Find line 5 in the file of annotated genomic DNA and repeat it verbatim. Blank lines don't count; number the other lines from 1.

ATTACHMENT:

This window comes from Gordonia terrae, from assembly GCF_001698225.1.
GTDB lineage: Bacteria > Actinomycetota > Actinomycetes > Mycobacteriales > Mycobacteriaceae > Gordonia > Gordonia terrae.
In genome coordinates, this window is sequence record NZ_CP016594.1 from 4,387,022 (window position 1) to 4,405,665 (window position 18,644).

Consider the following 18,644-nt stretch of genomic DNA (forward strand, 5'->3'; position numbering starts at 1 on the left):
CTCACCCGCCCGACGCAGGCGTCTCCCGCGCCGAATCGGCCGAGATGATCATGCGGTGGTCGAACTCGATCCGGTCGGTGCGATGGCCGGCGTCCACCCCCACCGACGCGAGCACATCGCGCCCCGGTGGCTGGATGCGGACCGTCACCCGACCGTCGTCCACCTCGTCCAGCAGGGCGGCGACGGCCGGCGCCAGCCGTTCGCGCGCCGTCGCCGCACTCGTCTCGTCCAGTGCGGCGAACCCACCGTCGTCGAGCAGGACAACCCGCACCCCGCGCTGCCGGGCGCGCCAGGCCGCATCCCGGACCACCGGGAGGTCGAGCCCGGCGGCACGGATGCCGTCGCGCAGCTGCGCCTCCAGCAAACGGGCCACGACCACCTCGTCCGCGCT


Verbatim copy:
CTCACCCGCCCGACGCAGGCGTCTCCCGCGCCGAATCGGCCGAGATGATCATGCGGTGGTCGAACTCGATCCGGTCGGTGCGATGGCCGGCGTCCACCCCCACCGACGCGAGCACATCGCGCCCCGGTGGCTGGATGCGGACCGTCACCCGACCGTCGTCCACCTCGTCCAGCAGGGCGGCGACGGCCGGCGCCAGCCGTTCGCGCGCCGTCGCCGCACTCGTCTCGTCCAGTGCGGCGAACCCACCGTCGTCGAGCAGGACAACCCGCACCCCGCGCTGCCGGGCGCGCCAGGCCGCATCCCGGACCACCGGGAGGTCGAGCCCGGCGGCACGGATGCCGTCGCGCAGCTGCGCCTCCAGCAAACGGGCCACGACCACCTCGTCCGCGCT